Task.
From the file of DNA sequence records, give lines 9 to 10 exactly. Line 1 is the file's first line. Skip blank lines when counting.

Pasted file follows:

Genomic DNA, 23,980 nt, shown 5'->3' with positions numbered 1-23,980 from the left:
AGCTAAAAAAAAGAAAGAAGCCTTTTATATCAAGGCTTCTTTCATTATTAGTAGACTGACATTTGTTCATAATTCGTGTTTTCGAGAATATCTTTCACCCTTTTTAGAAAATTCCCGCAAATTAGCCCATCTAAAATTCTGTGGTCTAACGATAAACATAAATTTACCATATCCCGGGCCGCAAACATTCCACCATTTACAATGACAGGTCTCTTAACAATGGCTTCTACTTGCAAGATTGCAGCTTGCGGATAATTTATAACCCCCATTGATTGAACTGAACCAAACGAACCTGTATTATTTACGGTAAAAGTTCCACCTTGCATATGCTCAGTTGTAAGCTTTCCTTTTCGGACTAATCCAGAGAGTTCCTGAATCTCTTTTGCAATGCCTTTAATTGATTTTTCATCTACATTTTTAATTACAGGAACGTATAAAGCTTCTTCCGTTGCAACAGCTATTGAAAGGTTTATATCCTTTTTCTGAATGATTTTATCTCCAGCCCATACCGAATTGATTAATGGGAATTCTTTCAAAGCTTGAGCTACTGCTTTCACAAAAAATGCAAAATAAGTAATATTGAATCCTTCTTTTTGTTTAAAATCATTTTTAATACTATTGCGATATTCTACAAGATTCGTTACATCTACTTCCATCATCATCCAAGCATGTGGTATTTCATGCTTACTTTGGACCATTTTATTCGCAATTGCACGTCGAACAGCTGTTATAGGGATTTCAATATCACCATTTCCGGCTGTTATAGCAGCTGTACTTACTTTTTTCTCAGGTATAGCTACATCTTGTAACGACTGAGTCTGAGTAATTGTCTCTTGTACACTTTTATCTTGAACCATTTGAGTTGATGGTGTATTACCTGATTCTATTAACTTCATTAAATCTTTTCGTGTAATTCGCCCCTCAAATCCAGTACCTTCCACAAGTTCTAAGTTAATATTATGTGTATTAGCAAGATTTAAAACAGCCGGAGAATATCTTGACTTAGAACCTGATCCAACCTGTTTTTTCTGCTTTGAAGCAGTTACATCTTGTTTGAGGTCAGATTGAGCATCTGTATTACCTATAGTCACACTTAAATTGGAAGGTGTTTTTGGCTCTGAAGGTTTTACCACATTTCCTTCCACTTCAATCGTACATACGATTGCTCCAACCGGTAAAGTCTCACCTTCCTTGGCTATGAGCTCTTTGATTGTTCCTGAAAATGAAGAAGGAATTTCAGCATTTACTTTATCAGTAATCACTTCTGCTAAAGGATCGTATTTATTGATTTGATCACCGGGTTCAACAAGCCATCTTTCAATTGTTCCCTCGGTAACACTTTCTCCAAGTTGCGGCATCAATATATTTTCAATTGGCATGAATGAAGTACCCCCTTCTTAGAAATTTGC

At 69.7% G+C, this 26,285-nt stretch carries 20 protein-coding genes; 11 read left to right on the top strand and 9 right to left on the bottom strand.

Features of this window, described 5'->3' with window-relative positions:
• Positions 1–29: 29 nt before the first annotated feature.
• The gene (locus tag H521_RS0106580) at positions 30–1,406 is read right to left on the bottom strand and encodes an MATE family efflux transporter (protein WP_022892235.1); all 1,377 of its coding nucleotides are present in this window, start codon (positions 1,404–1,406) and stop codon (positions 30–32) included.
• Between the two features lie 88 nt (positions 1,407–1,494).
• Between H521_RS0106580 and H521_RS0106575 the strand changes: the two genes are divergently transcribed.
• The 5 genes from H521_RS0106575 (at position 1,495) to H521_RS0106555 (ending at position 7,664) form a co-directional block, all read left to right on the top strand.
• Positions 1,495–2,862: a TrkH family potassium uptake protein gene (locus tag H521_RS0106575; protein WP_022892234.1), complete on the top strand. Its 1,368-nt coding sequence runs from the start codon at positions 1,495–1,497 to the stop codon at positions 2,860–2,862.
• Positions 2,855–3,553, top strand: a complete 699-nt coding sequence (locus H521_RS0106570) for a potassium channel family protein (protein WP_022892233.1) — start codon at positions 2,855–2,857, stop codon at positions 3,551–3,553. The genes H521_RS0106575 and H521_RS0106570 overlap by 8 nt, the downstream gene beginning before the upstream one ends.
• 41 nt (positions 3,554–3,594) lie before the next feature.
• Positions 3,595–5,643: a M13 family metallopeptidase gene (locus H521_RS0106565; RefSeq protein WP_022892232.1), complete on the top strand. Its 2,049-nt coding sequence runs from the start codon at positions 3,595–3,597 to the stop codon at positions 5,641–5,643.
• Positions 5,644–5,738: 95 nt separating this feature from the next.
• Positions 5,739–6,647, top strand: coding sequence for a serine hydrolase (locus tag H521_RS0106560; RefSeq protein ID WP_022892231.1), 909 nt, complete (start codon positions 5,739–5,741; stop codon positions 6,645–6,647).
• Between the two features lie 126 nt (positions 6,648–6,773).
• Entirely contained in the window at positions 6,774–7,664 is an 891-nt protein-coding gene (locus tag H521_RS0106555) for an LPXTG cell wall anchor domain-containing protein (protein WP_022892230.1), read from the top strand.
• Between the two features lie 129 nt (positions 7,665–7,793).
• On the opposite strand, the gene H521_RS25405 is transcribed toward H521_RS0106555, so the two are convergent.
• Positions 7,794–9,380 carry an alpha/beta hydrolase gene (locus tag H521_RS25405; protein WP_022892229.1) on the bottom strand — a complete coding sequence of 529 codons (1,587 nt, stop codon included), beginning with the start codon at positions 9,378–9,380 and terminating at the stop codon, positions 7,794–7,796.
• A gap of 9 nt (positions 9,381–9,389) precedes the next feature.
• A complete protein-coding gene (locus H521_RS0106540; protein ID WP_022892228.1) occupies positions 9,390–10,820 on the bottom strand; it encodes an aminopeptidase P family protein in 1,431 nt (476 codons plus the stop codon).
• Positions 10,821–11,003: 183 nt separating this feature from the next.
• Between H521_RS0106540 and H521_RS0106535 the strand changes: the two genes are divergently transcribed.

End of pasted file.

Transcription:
• The 5 genes from H521_RS0106575 (at position 1,495) to H521_RS0106555 (ending at position 7,664) form a co-directional block, all read left to right on the top strand.
• Positions 1,495–2,862: a TrkH family potassium uptake protein gene (locus tag H521_RS0106575; protein WP_022892234.1), complete on the top strand. Its 1,368-nt coding sequence runs from the start codon at positions 1,495–1,497 to the stop codon at positions 2,860–2,862.